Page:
In this elegant, portable Anglo-Saxon epic, the hero Beowulf fights horrifying, ghastly monsters in his bid to save the hall of Hrothgar, King of the Danes. Composed by an anonymous Anglo-Saxon singer toward the end of the first millennium CE, Beowulf is an Old English epic tale recounting the adventures of Beowulf, a Geatish hero from present-day Sweden. He is called on by Hrothgar, King of the Danes, to defeat Grendel, the powerful monster that threatens his great hall. As one of the earliest extant poems in a modern European language, it depicts a feudal world of blood, victory, and deatha world that exalts heroes who travel great distances to prove their strength, at impossible odds, against supernatural demons and beasts. Ringing with the beauty, power, and artistry that have kept its poetry alive for a thousand years, this venerable tale is now available as an elegantly designed clothbound edition with an elastic closure and a new introduction from Tom Schneider.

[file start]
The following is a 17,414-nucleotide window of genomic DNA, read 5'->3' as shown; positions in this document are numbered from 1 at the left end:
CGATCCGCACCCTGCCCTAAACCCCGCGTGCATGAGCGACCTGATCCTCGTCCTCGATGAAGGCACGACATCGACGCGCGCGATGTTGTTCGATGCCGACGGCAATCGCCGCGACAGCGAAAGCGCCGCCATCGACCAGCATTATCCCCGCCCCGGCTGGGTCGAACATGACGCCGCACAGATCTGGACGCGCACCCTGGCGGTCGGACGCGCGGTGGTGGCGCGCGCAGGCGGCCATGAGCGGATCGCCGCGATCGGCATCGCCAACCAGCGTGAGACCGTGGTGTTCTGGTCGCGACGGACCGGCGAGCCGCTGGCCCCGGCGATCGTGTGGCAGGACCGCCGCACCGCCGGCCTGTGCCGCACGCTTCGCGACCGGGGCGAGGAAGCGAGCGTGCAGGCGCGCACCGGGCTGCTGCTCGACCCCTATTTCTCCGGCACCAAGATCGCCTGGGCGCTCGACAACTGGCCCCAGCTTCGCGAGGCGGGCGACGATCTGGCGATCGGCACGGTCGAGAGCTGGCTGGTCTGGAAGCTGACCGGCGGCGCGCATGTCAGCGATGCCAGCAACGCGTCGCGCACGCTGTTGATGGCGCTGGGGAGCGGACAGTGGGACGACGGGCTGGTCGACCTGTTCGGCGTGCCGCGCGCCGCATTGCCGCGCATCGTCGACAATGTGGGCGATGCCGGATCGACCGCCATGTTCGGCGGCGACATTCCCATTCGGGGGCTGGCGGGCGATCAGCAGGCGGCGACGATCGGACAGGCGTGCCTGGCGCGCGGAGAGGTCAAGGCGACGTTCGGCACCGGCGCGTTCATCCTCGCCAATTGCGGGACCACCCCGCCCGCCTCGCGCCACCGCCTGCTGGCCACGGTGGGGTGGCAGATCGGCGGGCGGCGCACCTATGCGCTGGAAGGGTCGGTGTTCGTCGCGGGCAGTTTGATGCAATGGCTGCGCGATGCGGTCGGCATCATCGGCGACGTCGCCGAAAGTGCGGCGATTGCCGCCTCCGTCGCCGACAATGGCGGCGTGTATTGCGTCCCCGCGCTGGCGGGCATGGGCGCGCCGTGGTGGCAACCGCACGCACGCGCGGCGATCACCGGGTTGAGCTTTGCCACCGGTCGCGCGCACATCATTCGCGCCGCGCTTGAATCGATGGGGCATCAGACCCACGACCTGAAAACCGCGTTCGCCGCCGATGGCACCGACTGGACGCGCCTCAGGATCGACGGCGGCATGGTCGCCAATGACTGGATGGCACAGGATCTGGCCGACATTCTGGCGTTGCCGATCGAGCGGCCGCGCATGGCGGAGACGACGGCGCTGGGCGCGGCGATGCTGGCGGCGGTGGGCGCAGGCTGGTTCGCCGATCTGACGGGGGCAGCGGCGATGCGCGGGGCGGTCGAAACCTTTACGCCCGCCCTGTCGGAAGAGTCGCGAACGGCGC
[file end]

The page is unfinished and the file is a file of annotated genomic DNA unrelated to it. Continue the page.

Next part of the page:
About the Author
John Earle (1824–1903) was a British Anglo-Saxon language scholar and professor at the University of Oxford. He wrote more than a dozen books, including Two Saxon Chronicles Parallel (1865) and Anglo-Saxon Literature (1884).
Tom Schneider is a faculty member at California Baptist University, where he teaches English, including early British literature and epic poetry. He earned his Ph.D. in this subject from the University of California, Riverside. His ongoing research and writing is about medieval literature with a special interest in movement––from ideas about the nature of the quest to the way these stories create a sense of motion and rhythm for the reader. He lives in Riverside, California.